In keeping with its name—which translates to “the little secret”—there’s no sign outside this dive bar-meets-steakhouse. To find it, simply look for the mirrored façade. One of Buenos Aires’ best-kept secrets is out: the two-floor restaurant serves some of the best beef in the city. Revered by Argentines and expats alike, this joint always packs out, so book ahead. Opt for abundant entraña or bife de chorizo steaks, all large enough to share and best paired with a mixed salad and their signature fries. There’s plenty of space upstairs for larger groups.
Warehouse-chic rules at Miranda, one of Buenos Aires’ more contemporary steakhouses that sports a vast open-plan grill in full view of the restaurant. Midday attracts a throng of workers from nearby offices in Palermo Hollywood keen to make the most of the special lunch menu; dinner takes on a more romantic vibe, with couples gazing into each other’s eyes across medium-rare flank. Order the house specialty ojo con el bife that’s overflowing with roast potatoes and a red bell pepper stuffed with a fried egg. After 12 years grilling, this parrilla is just as popular as ever, so book ahead.
El Pobre Luis
Grilled meat is an obsession on both sides of the River Plate, and El Pobre Luis in the Belgrano neighborhood is a great example of a Uruguayan steakhouse. While Luis himself is no longer with us, his restaurant legacy—which doubles as a vibrant soccer shrine covered in shirts, flags, and memorabilia from his homeland—continues to serve up an abundance of meat. The star Uruguayan turn is pamplona, chicken breast or fillet stuffed with mozzarella, ham, and bell peppers, then wrapped in the same. Other hits include tender ojo de bife and skirt steak. The French fries are simply perfect.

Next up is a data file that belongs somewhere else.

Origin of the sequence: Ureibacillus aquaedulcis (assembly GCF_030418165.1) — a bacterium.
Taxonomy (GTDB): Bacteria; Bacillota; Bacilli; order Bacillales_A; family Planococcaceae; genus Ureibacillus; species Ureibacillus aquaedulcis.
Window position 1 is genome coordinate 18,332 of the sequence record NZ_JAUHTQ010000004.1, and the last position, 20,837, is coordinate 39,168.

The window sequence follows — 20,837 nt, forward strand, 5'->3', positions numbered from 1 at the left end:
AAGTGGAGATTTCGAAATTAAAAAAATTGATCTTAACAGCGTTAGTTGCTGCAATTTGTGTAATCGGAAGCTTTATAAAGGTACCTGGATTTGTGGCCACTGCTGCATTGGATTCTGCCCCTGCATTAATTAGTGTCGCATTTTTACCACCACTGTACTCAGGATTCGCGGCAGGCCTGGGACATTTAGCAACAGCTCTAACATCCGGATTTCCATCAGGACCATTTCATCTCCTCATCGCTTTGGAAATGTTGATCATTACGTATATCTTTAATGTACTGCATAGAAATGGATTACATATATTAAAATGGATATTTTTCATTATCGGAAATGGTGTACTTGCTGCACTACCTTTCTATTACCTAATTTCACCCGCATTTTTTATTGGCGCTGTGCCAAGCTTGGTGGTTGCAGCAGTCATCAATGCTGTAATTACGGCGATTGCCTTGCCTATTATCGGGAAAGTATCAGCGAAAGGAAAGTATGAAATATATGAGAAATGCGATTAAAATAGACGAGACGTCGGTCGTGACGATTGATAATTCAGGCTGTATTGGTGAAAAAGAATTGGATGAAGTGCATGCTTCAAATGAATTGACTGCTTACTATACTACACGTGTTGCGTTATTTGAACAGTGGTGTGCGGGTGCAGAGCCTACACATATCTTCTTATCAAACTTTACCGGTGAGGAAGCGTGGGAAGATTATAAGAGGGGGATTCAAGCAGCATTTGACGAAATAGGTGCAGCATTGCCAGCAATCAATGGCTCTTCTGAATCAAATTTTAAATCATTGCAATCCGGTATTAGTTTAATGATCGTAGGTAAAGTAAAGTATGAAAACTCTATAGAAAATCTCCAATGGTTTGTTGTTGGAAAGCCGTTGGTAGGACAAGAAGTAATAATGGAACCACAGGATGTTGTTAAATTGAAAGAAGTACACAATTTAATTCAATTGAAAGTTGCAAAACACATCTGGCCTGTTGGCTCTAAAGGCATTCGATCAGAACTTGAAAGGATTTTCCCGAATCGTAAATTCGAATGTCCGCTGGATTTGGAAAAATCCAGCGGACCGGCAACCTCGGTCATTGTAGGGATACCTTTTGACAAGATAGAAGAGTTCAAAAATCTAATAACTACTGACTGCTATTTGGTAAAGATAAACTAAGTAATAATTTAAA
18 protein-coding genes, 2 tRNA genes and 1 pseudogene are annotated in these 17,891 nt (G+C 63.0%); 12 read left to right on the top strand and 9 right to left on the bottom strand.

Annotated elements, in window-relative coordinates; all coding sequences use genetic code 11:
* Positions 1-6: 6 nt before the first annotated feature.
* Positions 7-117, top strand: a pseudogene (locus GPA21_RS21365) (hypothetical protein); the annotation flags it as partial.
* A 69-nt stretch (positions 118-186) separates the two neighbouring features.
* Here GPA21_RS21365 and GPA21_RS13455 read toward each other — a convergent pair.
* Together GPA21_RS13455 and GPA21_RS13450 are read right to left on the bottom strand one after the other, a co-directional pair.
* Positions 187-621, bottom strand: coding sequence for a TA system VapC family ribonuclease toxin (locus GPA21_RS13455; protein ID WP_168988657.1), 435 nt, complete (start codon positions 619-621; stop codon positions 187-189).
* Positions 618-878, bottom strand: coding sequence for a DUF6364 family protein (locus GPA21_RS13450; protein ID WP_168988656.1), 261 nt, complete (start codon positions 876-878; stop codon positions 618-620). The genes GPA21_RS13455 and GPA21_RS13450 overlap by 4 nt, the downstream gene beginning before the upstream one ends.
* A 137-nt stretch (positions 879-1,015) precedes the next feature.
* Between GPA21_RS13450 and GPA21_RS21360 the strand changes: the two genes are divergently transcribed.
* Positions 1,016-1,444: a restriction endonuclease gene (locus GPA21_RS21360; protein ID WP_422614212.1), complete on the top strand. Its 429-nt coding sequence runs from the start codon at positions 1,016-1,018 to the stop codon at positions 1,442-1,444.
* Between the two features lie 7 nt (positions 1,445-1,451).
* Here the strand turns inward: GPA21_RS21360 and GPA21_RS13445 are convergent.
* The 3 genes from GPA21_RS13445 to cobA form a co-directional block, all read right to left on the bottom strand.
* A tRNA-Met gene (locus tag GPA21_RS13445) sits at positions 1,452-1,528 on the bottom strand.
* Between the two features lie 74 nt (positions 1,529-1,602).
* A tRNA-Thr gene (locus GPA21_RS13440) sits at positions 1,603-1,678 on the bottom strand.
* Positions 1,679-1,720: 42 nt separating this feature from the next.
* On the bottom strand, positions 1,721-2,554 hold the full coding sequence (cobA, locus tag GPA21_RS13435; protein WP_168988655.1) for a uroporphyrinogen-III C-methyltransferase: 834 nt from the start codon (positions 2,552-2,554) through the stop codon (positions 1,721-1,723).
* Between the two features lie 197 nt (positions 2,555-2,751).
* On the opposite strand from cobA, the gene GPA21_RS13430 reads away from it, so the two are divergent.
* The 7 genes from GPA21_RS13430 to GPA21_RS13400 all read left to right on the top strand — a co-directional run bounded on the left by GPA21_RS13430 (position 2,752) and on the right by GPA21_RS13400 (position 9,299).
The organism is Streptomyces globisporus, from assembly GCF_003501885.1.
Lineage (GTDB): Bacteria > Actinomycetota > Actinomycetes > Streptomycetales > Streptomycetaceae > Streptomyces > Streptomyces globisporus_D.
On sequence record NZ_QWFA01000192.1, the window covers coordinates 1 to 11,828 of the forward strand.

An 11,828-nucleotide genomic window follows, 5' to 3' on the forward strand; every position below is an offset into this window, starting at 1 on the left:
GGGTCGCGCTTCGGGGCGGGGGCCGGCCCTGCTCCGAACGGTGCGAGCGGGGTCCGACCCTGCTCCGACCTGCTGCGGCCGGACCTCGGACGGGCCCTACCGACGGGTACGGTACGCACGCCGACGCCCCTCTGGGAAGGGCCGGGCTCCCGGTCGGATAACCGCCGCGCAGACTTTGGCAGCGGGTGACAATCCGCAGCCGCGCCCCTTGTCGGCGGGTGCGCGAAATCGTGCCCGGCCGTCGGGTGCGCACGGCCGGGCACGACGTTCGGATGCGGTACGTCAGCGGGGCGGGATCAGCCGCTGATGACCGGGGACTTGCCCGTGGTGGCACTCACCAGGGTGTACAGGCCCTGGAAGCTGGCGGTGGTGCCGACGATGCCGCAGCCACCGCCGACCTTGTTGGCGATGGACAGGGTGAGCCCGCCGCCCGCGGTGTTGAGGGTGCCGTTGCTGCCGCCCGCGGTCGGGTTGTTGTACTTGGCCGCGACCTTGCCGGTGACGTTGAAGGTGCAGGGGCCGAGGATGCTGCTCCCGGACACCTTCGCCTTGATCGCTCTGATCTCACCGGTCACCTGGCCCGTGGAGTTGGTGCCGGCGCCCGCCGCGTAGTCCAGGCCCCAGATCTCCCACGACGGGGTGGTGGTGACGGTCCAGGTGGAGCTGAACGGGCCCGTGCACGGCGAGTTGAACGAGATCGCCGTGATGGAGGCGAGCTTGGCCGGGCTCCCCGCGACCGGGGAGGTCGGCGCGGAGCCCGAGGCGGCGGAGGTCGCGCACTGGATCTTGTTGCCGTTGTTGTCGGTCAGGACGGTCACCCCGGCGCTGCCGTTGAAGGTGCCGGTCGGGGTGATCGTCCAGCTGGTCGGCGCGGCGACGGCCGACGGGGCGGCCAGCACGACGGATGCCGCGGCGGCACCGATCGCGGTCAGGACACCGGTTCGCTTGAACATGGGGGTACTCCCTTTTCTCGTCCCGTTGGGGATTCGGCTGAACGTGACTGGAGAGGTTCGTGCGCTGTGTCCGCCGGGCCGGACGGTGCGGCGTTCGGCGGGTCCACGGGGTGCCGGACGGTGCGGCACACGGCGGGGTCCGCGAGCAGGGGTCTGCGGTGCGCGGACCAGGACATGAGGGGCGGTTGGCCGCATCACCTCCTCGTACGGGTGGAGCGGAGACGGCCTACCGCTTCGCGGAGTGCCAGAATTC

Your Instagram followers will drool at the sight of La Cabrera’s bife de chorizo, which the restaurant serves as huge, brick-sized slabs. Beginning with one location on a corner in Palermo, La Cabrera’s cuts swiftly gained popularity, and the chain now occupies three spaces on Cabrera Street. Still, there’s no guarantee you’ll get a seat—patrons line up by 6:45 pm in anticipation of the nightly happy hour from 7 to 8 pm, which offers 40% off your meal. Opt for a more leisurely dining experience (trendy among Brazilians) but be warned: lunch or dinner can easily stretch to four hours after sharing empanadas, provoleta, sweetbreads, salad, and the vast array of tiny yet tempting side dishes. Ask about the dry-aged selection.
Step back in time for an authentic porteño experience at the iconic El Obrero, which has been slicing up prime cuts since 1910. Located in the stark and predominantly working-class neighborhood of La Boca (we recommend taking a cab here and back at night), sports fans will revel in the soccer and boxing memorabilia that lines the walls. Décor has changed little since the 1950s at this classic bodegón, anddespite the rough and ready appearance, service here is extremely hospitable. As for the steak, order bife de chorizo (sirloin strip steak) or asado de tira (short ribs) with papas españolas, both house staples for decades. Cash only.
Plan Your Trip with Fodor’s Buenos Aires Guide